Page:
isiZulu is widely-spoken in South Africa and is taught at Jeppe as a First Additional Language. Deeply rooted in KwaZulu-Natal, the language cannot be taught separately from its culture and traditions.
The content of the subject varies from general phonetics and phonology (the writing and pronunciation of words) to syntax and semantics (structuring of words and meanings). Besides the classification of nouns and pronouns (usobizo), isiZulu also looks into tenses, adjectives, adverbs and other linguistic aspects. It would be ideal for a learner who chooses the subject to have a good primary school foundation. Syllabus coverage becomes impossible if learners have no background in the language. Literature in isiZulu is divided into two broad aspects: traditional literature (praise, poetry, folklore, sayings, riddles, rhymes, war-cries and family names) and modern literature which includes novels, drama and poetry. A learner doing isiZulu will do at least four types of oral presentation which will include, reading, a speech, response to literature and listening exercises. This helps improve learner confidence in the language as well as in public presentations.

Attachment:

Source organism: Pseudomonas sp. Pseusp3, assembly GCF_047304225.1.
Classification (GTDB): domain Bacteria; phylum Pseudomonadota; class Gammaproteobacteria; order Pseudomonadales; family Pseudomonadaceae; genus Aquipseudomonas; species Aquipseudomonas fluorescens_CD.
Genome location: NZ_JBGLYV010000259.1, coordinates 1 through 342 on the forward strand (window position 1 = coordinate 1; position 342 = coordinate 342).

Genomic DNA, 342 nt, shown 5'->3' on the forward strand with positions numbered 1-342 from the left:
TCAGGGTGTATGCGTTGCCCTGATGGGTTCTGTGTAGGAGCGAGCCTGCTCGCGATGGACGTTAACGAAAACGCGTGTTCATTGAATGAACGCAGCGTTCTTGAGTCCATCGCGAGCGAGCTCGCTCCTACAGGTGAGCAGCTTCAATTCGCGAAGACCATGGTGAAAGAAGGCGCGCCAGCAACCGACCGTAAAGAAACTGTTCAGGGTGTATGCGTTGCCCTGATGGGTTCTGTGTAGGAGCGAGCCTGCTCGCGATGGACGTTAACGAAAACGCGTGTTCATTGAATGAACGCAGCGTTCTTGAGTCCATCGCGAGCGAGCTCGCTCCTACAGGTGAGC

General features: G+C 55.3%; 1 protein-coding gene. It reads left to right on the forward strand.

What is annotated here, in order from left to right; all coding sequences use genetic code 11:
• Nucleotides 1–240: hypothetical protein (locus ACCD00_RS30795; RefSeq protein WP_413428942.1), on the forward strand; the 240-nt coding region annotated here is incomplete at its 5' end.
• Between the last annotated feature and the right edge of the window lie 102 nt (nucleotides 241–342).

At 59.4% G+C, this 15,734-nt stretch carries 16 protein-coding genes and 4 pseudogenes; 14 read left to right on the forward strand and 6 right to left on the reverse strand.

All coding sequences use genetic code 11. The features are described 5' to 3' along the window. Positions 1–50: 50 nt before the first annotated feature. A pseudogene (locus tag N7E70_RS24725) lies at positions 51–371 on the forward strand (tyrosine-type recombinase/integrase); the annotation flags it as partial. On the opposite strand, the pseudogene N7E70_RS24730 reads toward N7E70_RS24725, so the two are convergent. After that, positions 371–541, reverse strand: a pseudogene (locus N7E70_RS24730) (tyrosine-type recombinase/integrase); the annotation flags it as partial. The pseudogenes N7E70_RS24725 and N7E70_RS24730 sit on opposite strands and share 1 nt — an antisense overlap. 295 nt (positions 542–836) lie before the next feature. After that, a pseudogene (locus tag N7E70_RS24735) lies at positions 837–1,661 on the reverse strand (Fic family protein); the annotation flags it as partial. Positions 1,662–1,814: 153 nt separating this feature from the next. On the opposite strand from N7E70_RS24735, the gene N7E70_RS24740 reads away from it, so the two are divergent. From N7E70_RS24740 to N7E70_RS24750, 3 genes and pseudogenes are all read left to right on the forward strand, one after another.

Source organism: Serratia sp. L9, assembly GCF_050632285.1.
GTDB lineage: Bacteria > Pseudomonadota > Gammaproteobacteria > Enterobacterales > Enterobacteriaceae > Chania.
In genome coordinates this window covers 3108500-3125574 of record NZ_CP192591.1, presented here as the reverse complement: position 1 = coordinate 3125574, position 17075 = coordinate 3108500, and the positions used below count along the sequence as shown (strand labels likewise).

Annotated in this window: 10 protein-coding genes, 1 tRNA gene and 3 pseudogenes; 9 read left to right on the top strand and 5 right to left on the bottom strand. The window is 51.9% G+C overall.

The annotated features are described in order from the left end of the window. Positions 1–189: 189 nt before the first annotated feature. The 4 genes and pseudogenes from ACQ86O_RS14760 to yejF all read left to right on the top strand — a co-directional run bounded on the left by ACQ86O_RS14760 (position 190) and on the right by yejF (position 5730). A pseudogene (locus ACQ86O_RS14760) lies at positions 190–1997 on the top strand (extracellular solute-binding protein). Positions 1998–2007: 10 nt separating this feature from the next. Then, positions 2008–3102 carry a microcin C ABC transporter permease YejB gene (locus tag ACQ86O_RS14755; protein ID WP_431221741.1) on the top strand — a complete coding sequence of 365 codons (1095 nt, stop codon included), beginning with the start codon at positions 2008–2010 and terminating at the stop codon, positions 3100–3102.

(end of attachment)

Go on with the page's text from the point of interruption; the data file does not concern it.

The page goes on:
Creativity encourages the enjoyment of the language. Creative writing, while modern, cannot be divorced from the cultural aspects of isiZulu; for example an invitation card for a wedding is incomplete without the heading ‘Kwakuhle Kwethu’ which sends the invitees a feeling of being appreciated as part of a family or a group. The school strives each year to make a motivational cultural tour to KZN, to give the learners a glimpse of the cultural practices and general way of life of the traditional Zulu.
The isiZulu classroom provides the learner with an environment in which to experience new knowledge. The teacher’s code switches from isiZulu to English so as to enable learners to grasp the concepts taught.
‘Umuntu ngumuntu ngabantu’ a man is defined by how he behaves amongst others.